“Flux” Equals Magnum Opus (REVIEW) 

Flux by prolific author Lucas Pederson is quite possibly his magnum opus. The book is a creature feature of epic proportions. Without delving into the plot, I’d focus instead on Pederson’s intelligent way with words and exquisite prose. Being a fan of the author, I’ve read previous works which were nascent in their come uppance, but Flux blows it out of the water. It’s unlike anything I’ve ever read. In fact, it’s an amalgamated science fiction horror book that delves into the miraculous and the bizarre. There’s horror hounds (Hell Hound), time traveling truths, and a stark sense of foreboding running through the book like a slit vein.

Pederson uses clever plot bends to tell his story. It works. All the way. He cleverly introduces his characterization by focusing on the reality of his characters. This technique is difficult to achieve. It’s like trying to hit a Whitney Houston note when you can’t sing. Pederson does this effortlessly. He weaves through the words and the descriptions like a master of the art. It is quite impressive.

So, are there problems in the book? Yes, unfortunately so. The climax is slow, the denouement is slightly off-kilter and some of the dialogue felt forced. These problems are minor in the grand scheme of things, but they are problems which should be addressed. I can’t fault Pederson’s technicality, nor can I find issues with adjectives and tense structures. This shows either brilliant writing or brilliant editing. I think a mix of the two created Flux. And that mixture comes through for Pederson.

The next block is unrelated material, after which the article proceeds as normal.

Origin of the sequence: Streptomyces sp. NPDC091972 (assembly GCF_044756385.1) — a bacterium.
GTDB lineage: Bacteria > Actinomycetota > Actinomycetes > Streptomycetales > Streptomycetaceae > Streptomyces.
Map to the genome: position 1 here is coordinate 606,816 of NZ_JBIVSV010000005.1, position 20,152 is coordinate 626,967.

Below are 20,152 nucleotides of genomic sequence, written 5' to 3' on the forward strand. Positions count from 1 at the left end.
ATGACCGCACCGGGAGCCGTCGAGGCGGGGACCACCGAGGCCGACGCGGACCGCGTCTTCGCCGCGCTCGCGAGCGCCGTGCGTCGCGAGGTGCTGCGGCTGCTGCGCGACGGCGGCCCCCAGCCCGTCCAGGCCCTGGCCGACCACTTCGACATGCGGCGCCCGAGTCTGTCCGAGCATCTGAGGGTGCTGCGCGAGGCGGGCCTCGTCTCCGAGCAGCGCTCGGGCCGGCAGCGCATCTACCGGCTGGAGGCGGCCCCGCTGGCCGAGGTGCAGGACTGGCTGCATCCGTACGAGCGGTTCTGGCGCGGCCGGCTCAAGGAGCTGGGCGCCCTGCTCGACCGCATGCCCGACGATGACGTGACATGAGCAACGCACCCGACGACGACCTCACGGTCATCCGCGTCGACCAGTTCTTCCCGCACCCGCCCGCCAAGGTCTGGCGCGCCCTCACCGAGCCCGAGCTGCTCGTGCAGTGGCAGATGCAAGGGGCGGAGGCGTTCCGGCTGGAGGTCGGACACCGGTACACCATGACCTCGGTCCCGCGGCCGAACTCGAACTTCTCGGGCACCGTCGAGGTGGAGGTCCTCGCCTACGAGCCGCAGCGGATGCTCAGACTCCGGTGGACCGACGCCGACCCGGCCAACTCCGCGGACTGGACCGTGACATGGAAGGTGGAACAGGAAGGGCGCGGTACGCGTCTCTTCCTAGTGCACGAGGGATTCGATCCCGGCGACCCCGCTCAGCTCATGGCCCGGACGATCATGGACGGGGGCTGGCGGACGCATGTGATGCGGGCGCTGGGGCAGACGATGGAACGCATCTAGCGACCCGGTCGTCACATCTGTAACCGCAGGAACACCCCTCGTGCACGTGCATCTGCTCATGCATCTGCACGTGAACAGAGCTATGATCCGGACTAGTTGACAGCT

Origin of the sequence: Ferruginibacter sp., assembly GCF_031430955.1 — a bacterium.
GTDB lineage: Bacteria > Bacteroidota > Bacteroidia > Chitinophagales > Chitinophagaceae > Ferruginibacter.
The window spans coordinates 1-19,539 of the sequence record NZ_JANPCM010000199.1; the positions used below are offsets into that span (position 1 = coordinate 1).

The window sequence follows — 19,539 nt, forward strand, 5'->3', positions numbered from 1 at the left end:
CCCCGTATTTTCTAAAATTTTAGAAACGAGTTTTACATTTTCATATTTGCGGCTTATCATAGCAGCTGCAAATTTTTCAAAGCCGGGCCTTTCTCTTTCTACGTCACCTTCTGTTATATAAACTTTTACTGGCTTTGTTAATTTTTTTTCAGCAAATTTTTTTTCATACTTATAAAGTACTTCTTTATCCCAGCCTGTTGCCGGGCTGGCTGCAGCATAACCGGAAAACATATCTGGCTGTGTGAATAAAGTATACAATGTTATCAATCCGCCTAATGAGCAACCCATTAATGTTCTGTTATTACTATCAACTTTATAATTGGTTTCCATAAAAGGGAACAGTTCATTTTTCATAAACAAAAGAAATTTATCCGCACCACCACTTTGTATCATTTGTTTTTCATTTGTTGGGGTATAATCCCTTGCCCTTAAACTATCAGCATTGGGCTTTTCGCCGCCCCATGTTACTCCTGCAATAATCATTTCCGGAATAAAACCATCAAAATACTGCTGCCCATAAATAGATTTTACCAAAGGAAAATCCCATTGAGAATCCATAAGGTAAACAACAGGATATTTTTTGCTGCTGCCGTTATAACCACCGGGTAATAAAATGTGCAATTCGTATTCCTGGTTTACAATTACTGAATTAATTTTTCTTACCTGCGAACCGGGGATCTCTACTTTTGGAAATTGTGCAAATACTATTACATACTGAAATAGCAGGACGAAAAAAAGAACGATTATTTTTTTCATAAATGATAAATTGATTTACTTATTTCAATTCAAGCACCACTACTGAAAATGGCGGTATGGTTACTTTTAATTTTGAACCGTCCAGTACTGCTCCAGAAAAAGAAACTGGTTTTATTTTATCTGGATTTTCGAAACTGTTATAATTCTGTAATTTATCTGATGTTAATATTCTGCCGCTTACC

You know when something happens at the right time, in the right place? That’s what I get from Flux. It’s as if Pederson knew his target market so well that it is actually ominous. He released the right book at exactly the right time.

A final flaw would be the veracity of the characters. They lost some of their three-dimensional existence at certain points, but quickly bounced back to being fully fledged characters again. Pederson should look at this flaw in future projects – there’s nothing worse than feeling that fourth wall come down when a woman is running away from a Hell Hound.

I’m impressed.

RATING: 4.5 / 5

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About Renier Palland 10 Articles
Renier Palland hails from Cape Town, South Africa. He is a published poet, a book & film reviewer, and a Survivor Superfan. The first book in his debut trilogy, War Game, was soft launched in August of 2017. The paperback is slated for an international release in early 2018. He has over a decade of professional writing experience. His work has appeared on TMZ, CNN, BuzzFeed and numerous other famous websites. Renier loves cats, reality television, and enjoys writing about the human condition. He is currently completing his PhD in Sociology at Stanford University.

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